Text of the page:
CHEATHAM COUNTY, Tenn. - Students and graduates in Cheatham County believe the school board there has not done enough to fight bullying since the suicide of Jacob Rogers.

The push comes following the December death of 18-year-old Jacob Rogers. Rogers took his own life after friends say he was bullied for being gay.

On Monday, March 6, concerned citizens took matters into their own hands by proposing a series of reforms during the public comment period of Monday night's school board meeting.

Jacob's friends said the teen had sought help from school staffers about being bullied but never got the help he needed.

"The counselors had just said, 'Well, sit in here until class is over!' Well, that caused him to not get the education that he deserved," said Jacob's friend and classmate Kaelynn Mooningham.

Students went before the school board to have their voices heard and to provide proposals that might help future students.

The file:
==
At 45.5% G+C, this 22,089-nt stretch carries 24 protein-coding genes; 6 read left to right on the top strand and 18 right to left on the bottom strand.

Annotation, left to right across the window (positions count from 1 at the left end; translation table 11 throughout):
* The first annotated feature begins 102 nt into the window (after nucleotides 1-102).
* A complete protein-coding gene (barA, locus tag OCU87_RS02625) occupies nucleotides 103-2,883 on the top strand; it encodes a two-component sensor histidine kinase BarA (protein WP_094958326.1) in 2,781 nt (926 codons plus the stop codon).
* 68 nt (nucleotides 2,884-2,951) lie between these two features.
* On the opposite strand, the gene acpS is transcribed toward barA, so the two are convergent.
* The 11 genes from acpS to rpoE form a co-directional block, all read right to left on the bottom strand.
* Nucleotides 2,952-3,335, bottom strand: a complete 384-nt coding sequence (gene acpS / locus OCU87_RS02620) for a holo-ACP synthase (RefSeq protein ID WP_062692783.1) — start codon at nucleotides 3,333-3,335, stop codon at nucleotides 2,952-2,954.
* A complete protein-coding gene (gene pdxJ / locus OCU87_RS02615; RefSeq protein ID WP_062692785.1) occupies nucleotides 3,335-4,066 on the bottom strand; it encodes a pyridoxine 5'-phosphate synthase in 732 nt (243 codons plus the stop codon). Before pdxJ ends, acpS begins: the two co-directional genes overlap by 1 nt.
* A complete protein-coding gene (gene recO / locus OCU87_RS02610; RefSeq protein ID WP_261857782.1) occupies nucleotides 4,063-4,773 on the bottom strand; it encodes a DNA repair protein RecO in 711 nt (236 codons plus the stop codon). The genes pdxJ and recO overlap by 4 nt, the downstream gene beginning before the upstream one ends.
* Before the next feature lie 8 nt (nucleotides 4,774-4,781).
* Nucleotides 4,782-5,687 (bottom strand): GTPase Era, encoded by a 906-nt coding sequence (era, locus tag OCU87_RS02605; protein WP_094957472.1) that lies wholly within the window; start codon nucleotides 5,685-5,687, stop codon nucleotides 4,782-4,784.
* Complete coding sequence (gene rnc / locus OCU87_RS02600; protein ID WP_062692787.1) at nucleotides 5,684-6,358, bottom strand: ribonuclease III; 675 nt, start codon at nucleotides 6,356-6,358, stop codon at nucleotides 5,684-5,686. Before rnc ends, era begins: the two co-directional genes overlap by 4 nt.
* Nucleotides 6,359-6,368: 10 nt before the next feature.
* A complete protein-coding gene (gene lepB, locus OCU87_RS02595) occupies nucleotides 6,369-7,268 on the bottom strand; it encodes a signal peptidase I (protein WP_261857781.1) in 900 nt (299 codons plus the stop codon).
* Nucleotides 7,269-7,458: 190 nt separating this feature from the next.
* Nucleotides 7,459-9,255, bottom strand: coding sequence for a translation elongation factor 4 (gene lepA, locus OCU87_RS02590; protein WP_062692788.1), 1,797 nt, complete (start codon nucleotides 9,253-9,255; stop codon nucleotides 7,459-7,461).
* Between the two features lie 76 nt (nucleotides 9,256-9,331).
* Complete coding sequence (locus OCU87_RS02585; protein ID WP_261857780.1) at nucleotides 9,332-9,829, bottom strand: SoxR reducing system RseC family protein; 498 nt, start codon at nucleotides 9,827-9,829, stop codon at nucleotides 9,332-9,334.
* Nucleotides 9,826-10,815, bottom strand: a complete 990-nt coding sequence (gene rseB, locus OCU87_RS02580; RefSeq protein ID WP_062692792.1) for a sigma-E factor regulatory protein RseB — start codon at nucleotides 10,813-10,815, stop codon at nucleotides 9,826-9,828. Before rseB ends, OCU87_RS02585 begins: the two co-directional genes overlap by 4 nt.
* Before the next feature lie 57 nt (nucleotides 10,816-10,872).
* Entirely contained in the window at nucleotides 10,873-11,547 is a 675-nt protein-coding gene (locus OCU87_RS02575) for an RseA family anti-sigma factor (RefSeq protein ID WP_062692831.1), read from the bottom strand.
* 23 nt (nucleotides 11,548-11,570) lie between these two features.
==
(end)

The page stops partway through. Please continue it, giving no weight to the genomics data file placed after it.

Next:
The proposals would require school officials to provide monthly reports on bullying cases, to give out copies of the anti-bullying curriculum taught to teachers, require the district to outline gender expression, gender identity, and sexual orientation in its anti-bullying policies.

"It'll show them, 'OK, well -- this person was bullied and this is how the school handled it," said Jeremy Rogers.

Cheatham County School Board Attorney, Larry Woods, said that while the proposal are good, the school's current zero-tolerance policy complies with federal law.

"Anti-bullying is universal: white, black, minority, male, female, homosexual, heterosexual, bi-sexual, trans-gener; it makes absolutely no difference! This school district's policy is there will not be any bullying," he said.

While the school may be following the rules, many in the audience Monday insisted that their compliance with rules does not equal compassion for students.

"The attorney got up and assured the board: 'You're doing just enough to get-by'," said Tennessee Equality Project leader Chris Sanders.

On Monday, March 15, Sumner County residents delivered three similar anti-bullying proposals to the Sumner County Board of Education for Consideration during its March meeting.

This article has been republished from Out & About Nashville, and was part of a series of first-person pieces written by the late Bobbi Williams.

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